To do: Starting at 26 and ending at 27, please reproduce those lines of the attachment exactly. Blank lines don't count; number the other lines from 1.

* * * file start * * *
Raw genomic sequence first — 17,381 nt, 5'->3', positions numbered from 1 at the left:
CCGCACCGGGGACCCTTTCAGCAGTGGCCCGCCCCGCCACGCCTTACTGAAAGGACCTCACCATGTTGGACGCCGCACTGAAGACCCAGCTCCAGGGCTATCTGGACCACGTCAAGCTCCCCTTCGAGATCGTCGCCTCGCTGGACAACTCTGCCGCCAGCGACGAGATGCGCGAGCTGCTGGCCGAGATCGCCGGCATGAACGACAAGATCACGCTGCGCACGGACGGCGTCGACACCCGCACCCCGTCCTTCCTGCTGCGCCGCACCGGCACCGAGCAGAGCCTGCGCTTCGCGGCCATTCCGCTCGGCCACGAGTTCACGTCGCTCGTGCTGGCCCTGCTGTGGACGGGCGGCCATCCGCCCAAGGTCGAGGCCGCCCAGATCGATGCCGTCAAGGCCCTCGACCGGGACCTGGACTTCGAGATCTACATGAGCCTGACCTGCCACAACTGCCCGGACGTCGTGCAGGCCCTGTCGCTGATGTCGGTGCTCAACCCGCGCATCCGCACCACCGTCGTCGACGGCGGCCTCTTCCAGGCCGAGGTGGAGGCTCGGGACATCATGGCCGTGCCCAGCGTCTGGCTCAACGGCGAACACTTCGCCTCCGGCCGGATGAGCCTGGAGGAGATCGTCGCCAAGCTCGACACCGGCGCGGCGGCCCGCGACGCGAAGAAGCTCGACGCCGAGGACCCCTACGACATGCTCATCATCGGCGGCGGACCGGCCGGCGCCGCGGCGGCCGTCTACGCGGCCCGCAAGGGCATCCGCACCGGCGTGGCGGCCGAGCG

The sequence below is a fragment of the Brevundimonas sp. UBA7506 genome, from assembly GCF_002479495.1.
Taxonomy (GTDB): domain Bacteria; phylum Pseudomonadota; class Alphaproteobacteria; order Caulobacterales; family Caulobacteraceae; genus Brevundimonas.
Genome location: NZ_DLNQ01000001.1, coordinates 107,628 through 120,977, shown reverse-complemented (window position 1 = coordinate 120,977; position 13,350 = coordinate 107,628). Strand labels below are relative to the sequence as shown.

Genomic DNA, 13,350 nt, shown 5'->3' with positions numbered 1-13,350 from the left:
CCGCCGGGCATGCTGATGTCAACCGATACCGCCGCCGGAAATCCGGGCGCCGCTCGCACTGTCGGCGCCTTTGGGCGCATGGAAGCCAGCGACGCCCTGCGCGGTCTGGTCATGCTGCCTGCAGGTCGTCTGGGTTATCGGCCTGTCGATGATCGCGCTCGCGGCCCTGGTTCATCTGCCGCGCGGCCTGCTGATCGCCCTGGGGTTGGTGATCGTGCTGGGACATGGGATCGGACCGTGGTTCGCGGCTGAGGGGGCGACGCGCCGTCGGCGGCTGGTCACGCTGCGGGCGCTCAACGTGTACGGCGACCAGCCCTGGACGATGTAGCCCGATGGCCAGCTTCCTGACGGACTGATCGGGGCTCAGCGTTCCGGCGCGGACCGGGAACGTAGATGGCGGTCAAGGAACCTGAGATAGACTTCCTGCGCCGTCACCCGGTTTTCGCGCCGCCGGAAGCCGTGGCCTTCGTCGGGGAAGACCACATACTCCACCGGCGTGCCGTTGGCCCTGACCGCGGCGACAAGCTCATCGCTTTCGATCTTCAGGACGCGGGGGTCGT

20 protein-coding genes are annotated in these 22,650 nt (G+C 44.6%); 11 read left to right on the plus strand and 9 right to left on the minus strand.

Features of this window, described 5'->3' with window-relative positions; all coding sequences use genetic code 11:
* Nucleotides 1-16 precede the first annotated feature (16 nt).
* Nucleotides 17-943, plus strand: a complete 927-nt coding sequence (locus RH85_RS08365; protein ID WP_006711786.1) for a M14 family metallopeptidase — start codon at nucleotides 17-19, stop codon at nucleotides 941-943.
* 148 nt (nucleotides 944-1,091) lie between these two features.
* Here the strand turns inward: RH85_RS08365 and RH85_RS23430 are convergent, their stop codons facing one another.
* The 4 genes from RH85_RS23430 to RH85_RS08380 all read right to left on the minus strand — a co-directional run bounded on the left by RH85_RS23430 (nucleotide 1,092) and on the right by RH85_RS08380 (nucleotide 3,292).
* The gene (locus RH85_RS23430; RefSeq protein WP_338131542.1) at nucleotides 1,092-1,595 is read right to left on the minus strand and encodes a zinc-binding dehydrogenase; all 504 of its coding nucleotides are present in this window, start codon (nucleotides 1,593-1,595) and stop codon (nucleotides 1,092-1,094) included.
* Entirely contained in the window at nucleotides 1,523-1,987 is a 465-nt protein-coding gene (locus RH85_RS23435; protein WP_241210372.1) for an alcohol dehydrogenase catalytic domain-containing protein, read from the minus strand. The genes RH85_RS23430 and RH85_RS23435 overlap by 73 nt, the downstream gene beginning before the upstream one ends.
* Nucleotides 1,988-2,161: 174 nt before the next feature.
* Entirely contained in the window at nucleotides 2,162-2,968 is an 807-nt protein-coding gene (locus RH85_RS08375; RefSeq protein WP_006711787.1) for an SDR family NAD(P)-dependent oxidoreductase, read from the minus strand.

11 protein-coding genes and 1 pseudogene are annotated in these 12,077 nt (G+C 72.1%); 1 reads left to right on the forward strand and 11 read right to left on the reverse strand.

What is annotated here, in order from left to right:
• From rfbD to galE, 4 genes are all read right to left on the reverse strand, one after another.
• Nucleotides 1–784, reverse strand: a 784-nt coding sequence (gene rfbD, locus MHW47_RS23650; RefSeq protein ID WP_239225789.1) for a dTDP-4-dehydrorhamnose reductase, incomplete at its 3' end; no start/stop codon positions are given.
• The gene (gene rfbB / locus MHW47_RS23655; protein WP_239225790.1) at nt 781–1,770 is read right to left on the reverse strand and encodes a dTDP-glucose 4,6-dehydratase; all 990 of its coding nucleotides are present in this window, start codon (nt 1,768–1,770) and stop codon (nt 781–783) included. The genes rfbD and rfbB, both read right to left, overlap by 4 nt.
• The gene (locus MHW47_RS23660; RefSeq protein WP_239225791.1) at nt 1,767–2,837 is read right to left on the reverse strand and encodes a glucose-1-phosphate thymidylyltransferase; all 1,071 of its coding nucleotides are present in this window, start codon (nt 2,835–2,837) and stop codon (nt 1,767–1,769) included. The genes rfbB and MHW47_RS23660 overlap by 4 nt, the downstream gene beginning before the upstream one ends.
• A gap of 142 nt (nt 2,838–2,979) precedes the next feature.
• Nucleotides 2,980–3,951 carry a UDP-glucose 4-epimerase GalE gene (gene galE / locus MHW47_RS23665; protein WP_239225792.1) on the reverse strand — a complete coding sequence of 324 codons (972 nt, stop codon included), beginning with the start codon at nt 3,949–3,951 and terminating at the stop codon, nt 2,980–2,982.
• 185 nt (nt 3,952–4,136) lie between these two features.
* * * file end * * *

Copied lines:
• Nucleotides 2,980–3,951 carry a UDP-glucose 4-epimerase GalE gene (gene galE / locus MHW47_RS23665; protein WP_239225792.1) on the reverse strand — a complete coding sequence of 324 codons (972 nt, stop codon included), beginning with the start codon at nt 3,949–3,951 and terminating at the stop codon, nt 2,980–2,982.
• 185 nt (nt 3,952–4,136) lie between these two features.